Alan Davis, the homeless man who haunted downtown Modesto and over the years was befriended by passing strangers who handed him food and money, has found a temporary home at the Modesto Outdoor Emergency Shelter (MOES). Davis checked into the shelter Tuesday morning, after a volunteer found him sleeping on the corner of 18th and G streets in Modesto.
Frank Ploof, a coordinator of activities and outreach for MOES, was able to arrange an emergency admission for the man who has a damaged leg and is likely suffering from diabetes and malnutrition. Davis had been released from Memorial Hospital Monday morning after an overnight visit for his badly scabbed and bleeding left leg. His right leg had been recently amputated.
Many downtown merchants and visitors had gotten to know the one-legged man in the wheelchair and gave him food and money on a regular basis.
“I really like the guy,” said one businessman. “I let him hang around my shop, but he’s not good for business. He feels safe here because people kind of watch out for him. But I wish someone would help him out.”
Help arrived after homeless outreach worker Randy Limburg alerted volunteers to Davis’s plight. Limburg’s work focuses exclusively on homeless people with clear cases of mental illness. Davis does not appear seriously mentally ill, though he does have memory lapses, so Limburg couldn’t offer immediate help.
In a slowly emerging story, Davis thinks he once was housed in Modesto, but he can’t remember the address. He also thinks he receives Social Security payments, but doesn’t know how much or where the money goes. He remembers working in restaurants and, “a tire shop.”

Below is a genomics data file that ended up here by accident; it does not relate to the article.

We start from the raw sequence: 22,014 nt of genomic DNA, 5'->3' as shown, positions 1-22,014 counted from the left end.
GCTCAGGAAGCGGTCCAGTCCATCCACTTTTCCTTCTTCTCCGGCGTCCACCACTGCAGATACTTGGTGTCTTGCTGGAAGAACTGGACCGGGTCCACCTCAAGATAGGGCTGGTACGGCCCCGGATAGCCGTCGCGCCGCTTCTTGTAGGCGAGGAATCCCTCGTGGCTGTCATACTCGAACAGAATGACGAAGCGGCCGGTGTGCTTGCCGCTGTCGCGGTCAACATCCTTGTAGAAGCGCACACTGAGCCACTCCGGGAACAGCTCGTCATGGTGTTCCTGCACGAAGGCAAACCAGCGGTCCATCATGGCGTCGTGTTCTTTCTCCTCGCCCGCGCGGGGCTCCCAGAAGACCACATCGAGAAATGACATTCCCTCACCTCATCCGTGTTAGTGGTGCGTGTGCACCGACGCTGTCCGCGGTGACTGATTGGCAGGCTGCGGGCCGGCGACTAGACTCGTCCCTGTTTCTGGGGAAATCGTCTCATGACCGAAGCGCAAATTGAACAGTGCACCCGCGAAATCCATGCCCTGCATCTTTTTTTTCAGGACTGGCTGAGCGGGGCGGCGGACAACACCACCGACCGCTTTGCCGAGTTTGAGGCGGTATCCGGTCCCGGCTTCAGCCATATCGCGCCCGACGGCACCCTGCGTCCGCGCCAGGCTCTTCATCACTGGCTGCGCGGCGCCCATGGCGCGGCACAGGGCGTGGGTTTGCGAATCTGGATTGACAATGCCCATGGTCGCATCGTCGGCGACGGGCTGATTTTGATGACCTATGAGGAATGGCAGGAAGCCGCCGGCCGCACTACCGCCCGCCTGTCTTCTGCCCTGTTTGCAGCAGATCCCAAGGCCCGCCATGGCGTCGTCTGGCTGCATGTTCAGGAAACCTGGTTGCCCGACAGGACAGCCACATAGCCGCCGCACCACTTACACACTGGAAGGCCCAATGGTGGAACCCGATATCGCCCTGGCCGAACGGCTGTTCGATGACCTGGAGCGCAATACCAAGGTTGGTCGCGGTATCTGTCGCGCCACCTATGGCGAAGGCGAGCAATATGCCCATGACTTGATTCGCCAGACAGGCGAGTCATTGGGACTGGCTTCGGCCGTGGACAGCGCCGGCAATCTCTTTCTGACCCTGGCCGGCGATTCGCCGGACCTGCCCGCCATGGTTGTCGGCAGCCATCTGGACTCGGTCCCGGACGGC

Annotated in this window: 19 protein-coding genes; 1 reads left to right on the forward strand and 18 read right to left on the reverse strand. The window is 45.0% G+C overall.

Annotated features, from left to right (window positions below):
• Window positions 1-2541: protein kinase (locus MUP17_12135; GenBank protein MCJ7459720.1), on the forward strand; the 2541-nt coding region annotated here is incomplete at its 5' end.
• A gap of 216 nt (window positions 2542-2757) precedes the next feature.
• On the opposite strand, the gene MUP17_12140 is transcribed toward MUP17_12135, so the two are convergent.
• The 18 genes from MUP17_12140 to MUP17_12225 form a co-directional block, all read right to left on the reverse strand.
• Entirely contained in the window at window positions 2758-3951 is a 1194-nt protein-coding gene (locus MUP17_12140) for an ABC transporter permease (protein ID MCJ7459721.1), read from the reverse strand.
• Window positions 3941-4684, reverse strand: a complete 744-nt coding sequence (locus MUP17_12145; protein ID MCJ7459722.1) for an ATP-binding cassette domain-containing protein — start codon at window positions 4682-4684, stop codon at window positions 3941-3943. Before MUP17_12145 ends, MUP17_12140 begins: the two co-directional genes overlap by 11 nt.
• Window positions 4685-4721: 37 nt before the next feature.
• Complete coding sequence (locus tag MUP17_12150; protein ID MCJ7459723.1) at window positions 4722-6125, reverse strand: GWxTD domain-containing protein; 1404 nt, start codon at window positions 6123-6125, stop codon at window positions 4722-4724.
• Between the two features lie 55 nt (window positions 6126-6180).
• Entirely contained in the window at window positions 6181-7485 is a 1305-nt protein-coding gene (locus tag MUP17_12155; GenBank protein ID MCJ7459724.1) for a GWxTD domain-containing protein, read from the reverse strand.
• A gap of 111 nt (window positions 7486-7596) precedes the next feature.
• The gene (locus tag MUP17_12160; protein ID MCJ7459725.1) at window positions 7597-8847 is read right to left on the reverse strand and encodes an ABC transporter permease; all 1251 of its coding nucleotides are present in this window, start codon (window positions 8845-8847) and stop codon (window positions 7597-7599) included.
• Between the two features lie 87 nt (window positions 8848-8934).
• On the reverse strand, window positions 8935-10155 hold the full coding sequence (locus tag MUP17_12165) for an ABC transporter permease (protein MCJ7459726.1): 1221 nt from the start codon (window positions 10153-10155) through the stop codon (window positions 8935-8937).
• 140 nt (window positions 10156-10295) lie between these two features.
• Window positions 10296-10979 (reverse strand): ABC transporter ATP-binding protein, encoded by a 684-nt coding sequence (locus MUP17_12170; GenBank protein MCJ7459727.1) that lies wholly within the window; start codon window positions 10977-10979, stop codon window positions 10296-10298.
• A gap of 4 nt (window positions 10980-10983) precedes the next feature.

Almost any service for homeless people requires photo identification, and few have it. Though Davis had no wallet or ID, he did remember his Social Security number and birth date, and outreach staff have already requested identification for him. Once Davis has identification, he can begin procedures to get more permanent help.
Before MOES, people like Alan Davis literally had nowhere to go. The Emergency Shelter offers a much-needed staging area where people can get off the streets and wait for housing, medical assistance and, in Allen’s case, proper identification.
By early afternoon Tuesday, Davis had checked into MOES, eaten a nice sandwich for lunch, had met some of his new neighbors, and was looking forward to a visit to Dean Dodd’s Cleansing Hope Shower Shuttle, which parks near MOES frequently.
No one can say at this point how soon Alan Davis will find more permanent shelter. There is a state-wide shortage of housing and services for homeless people, but at least now Davis will have regular access to food, water, toilets, and professional help. People at MOES were already offering him blankets and clothing, so he will be looked out for.
Like many homeless people, Davis appears sleep-deprived and frequently dozes off. Many times people downtown have feared he was dead when they saw him slumped and motionless in his wheelchair. Now he can sleep knowing help is nearby. It’s a big step forward for a man who until Tuesday morning had nowhere to go.